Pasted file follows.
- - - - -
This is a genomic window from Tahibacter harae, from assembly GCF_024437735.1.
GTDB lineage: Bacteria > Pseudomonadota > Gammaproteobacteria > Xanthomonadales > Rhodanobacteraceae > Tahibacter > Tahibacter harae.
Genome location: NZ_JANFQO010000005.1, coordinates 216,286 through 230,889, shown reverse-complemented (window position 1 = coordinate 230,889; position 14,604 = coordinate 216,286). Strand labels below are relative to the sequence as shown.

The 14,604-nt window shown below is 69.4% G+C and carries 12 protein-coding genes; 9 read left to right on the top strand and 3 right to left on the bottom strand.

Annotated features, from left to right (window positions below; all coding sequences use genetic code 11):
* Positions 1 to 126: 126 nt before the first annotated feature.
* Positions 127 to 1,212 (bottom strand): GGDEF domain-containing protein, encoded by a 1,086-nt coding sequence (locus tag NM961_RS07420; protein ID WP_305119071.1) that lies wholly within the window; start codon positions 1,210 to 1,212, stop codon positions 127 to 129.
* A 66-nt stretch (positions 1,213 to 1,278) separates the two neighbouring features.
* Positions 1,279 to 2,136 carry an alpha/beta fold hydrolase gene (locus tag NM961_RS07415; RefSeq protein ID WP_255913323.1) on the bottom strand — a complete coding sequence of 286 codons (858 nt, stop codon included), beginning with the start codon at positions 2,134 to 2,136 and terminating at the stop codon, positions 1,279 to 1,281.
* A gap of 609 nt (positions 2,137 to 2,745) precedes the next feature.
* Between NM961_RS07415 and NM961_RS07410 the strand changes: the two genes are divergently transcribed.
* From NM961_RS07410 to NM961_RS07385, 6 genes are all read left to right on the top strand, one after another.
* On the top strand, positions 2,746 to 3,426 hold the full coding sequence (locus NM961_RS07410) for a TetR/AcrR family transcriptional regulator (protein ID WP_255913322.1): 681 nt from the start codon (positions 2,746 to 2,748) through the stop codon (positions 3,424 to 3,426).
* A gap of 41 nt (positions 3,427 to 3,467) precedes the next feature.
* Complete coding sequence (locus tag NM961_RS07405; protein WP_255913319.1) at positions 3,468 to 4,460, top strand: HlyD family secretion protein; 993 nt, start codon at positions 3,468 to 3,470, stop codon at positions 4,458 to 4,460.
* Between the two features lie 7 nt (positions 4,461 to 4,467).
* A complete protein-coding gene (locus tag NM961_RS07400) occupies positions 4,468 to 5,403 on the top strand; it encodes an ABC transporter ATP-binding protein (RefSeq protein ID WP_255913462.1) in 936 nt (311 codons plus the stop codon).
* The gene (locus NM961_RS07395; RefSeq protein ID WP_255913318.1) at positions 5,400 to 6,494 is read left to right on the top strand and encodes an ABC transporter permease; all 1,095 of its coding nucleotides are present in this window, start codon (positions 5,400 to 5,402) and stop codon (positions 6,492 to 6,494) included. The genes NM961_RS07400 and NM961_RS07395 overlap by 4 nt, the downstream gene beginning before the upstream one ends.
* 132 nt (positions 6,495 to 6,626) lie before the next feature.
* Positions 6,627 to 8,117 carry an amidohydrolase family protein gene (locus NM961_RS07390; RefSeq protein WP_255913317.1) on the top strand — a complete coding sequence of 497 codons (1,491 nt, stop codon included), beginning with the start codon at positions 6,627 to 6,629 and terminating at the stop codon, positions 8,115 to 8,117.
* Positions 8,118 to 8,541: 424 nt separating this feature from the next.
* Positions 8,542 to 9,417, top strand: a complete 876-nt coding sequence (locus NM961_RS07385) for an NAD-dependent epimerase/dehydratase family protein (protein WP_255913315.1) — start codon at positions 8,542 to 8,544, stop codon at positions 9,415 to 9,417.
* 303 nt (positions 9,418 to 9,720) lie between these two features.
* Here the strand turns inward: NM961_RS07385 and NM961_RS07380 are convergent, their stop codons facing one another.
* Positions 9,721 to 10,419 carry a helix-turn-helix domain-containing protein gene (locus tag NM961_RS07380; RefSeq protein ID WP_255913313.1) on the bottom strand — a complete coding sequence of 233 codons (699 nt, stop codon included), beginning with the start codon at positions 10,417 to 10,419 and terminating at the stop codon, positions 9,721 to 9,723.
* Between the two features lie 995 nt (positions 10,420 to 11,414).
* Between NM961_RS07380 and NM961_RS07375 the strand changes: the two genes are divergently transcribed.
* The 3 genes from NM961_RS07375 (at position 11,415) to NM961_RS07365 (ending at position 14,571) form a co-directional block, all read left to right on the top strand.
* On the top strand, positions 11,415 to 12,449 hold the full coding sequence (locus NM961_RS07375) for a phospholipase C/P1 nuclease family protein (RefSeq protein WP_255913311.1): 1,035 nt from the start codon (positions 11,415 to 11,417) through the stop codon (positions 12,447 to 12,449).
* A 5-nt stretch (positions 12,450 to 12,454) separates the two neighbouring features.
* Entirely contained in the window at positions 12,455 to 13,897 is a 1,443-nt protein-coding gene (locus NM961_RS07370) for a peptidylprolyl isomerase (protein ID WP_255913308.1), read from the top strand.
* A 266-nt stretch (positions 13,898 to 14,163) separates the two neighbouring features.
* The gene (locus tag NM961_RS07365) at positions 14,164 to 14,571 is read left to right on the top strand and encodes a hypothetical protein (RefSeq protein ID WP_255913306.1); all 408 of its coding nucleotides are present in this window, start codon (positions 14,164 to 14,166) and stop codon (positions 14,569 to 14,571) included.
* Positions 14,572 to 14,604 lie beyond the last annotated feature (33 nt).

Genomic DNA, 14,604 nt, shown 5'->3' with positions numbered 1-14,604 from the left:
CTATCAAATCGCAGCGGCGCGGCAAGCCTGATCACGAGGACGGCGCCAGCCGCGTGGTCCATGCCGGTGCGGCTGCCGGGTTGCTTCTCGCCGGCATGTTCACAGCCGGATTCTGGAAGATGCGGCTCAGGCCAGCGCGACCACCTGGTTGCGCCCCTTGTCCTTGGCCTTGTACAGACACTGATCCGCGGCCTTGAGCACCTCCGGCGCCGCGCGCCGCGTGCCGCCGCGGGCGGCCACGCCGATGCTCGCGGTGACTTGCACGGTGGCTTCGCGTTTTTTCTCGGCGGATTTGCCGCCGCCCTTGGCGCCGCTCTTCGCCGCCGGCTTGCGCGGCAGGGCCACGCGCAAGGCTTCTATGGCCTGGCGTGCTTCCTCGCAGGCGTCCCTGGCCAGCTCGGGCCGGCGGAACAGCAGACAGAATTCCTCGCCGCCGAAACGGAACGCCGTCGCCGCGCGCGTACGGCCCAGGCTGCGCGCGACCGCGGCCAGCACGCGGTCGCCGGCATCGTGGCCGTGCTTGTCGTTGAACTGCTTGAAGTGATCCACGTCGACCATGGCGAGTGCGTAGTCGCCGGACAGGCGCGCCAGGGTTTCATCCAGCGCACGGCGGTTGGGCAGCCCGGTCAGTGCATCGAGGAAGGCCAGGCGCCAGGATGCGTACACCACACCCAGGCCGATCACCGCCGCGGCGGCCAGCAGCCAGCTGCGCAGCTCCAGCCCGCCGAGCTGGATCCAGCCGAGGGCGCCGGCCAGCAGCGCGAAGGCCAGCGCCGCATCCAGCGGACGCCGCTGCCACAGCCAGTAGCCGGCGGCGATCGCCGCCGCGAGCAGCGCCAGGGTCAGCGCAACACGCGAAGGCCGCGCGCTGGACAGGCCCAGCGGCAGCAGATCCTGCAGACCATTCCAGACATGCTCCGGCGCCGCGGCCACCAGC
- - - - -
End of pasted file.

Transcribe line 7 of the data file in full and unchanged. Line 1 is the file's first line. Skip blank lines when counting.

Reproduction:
* Positions 127 to 1,212 (bottom strand): GGDEF domain-containing protein, encoded by a 1,086-nt coding sequence (locus tag NM961_RS07420; protein ID WP_305119071.1) that lies wholly within the window; start codon positions 1,210 to 1,212, stop codon positions 127 to 129.